Summer session 2015: More classes, lower cost for most students

This summer, SF State students will have something to celebrate: For most, enrollment in summer session courses will be less expensive than in previous years.

Four students sit on the SF State quad talking to each other.

Summer session will be offered as part of the state-supported general fund instead of through the College of Extended Learning this year, said Jo Volkert, senior associate vice president for enrollment management. This change means that fees will be less expensive for most students, depending on the number of units they sign up for. Those who qualify for a State University Grant (SUG) as part of their financial aid -- approximately 25 percent of the student body -- will only pay local fees of $185, no matter how many units they take. Students must register for at least six units to use their eligibility for a SUG.

"It's an incredible opportunity for many of our students to earn valuable units toward graduation for less than $200," Volkert said. "This is huge for students, and we are hoping that they will take advantage."

Another benefit of summer session is that it presents the opportunity to enroll in classes that can be difficult to get into during the academic year. "We set up the class schedule for summer so that the courses that are offered are the courses students need," Volkert said. "For people who perhaps couldn't get a particular course during the fall or spring semester, the hope is that they will find it in the summer and be able to graduate faster."

Two students chase a soccer ball on the field in front of student housing units, as two other players look on.

More than 600 classes will be offered this year, a 20 percent increase over last year, Volkert said. The schedule will include, for example, courses that satisfy graduate writing requirements or are required by majors for graduation. The change in summer session is expected to help improve SF State's six-year graduation rates as part of a California State University-wide graduation initiative.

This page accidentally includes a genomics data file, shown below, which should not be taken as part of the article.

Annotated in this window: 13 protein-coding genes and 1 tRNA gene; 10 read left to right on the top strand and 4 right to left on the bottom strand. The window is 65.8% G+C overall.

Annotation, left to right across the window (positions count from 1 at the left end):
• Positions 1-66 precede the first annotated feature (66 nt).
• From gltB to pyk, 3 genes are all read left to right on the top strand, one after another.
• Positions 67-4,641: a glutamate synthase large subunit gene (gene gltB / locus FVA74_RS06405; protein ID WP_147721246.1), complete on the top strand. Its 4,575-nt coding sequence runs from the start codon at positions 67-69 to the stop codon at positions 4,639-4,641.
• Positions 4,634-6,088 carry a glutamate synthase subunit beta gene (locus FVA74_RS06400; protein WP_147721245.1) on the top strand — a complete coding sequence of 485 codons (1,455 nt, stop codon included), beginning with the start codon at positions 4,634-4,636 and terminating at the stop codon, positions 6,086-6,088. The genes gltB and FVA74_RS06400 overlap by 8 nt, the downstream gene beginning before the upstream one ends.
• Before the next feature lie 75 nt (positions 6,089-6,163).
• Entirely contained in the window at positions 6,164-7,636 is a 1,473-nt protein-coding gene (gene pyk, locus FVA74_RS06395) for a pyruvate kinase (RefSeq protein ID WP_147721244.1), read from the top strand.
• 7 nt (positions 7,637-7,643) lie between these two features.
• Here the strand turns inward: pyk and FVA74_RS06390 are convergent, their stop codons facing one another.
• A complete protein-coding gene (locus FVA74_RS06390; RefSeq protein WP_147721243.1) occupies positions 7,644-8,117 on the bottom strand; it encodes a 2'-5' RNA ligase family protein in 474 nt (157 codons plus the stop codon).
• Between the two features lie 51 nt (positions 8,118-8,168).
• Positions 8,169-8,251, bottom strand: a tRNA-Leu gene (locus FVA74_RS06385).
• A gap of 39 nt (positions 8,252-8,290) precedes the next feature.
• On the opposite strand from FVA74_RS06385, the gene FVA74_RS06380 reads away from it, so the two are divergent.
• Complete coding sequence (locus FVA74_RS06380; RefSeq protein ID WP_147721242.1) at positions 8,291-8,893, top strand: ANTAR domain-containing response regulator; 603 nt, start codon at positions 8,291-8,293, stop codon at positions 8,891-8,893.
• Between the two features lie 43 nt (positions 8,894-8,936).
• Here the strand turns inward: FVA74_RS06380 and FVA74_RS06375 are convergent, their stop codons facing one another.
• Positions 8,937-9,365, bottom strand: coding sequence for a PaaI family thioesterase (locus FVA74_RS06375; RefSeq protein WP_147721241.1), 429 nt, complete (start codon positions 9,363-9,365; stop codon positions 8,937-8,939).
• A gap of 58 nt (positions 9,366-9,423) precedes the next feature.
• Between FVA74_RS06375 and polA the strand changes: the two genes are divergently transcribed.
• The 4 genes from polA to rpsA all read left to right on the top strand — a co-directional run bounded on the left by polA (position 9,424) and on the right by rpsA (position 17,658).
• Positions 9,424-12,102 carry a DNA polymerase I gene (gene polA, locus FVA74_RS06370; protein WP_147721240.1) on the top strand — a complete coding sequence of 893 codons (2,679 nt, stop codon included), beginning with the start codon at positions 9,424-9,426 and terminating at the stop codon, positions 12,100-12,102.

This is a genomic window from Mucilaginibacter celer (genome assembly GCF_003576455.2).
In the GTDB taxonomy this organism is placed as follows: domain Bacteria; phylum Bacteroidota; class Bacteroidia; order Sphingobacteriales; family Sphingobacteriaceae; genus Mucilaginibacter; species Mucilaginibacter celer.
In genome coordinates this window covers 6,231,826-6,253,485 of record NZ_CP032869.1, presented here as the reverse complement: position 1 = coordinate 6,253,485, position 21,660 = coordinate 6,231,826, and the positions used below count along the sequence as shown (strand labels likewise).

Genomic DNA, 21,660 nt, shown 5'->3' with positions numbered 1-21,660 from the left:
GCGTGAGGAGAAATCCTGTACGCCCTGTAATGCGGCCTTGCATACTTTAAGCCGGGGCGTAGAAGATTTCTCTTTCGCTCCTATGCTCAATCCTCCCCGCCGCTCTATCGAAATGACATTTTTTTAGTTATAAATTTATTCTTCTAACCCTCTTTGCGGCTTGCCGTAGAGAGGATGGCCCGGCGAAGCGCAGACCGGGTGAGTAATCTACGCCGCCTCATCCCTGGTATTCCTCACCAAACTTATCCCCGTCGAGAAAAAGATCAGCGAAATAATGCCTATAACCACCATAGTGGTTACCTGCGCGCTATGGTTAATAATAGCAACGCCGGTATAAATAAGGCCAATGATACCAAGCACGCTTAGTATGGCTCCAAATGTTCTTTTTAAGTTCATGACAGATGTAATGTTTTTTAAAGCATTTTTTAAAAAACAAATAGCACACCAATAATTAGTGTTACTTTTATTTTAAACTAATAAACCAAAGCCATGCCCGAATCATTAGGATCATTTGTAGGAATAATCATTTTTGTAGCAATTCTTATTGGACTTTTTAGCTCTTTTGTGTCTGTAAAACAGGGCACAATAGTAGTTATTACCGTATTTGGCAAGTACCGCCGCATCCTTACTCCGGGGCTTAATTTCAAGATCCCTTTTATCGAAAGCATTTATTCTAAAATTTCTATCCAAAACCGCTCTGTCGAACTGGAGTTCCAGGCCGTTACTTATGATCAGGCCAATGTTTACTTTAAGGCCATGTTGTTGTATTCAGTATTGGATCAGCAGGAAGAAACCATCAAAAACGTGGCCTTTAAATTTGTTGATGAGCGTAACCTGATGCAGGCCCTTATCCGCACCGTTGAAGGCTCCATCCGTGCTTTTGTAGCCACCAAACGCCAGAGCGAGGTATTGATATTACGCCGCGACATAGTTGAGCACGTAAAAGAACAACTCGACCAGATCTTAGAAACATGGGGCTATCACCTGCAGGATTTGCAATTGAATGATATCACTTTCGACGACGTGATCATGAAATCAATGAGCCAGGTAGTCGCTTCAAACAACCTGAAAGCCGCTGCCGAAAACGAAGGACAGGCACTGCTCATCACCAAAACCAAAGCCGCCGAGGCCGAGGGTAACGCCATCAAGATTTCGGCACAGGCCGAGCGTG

Classes will be available in four sessions, lasting five, eight and ten weeks: June ­8 ­­– July 10, June 22 – Aug. 14, July 13 – Aug. 14 and June 8 – Aug. 14. The full schedule of Summer Session courses is now available online, and registration will open on April 6. Priority registration is given to current SF State students, but classes are also open to members of the public, who can register through Open University.

Previously, summer session fees were calculated on a per-unit basis. An additional fee of $372 per unit is applicable for non-resident students.

In addition to speeding up the path to graduation, the concentrated nature of summer courses has academic benefits. "The short sessions enable a student to really focus on the subject matter," Volkert said. "Classes tend to be smaller so you get to know the faculty, and your focus on a project is not interrupted by other classes. It becomes almost like an intense seminar."

A group of SF State students run in a race.

On-campus housing is also available to summer students for their convenience, Volkert added.

Outside of the classroom, SF State is ideally positioned to offer a fun summer experience, with most San Francisco attractions within a 30-minute Muni ride, Volkert said. Among many summertime events, students can enjoy free concerts at nearby Stern Grove, march with the SF State contingent in the Pride Parade, visit the San Francisco Zoo or take in a Giants game at AT&T Park, home to this year's commencement ceremony.

For more information about Summer Session, visit

-- Beth Tagawa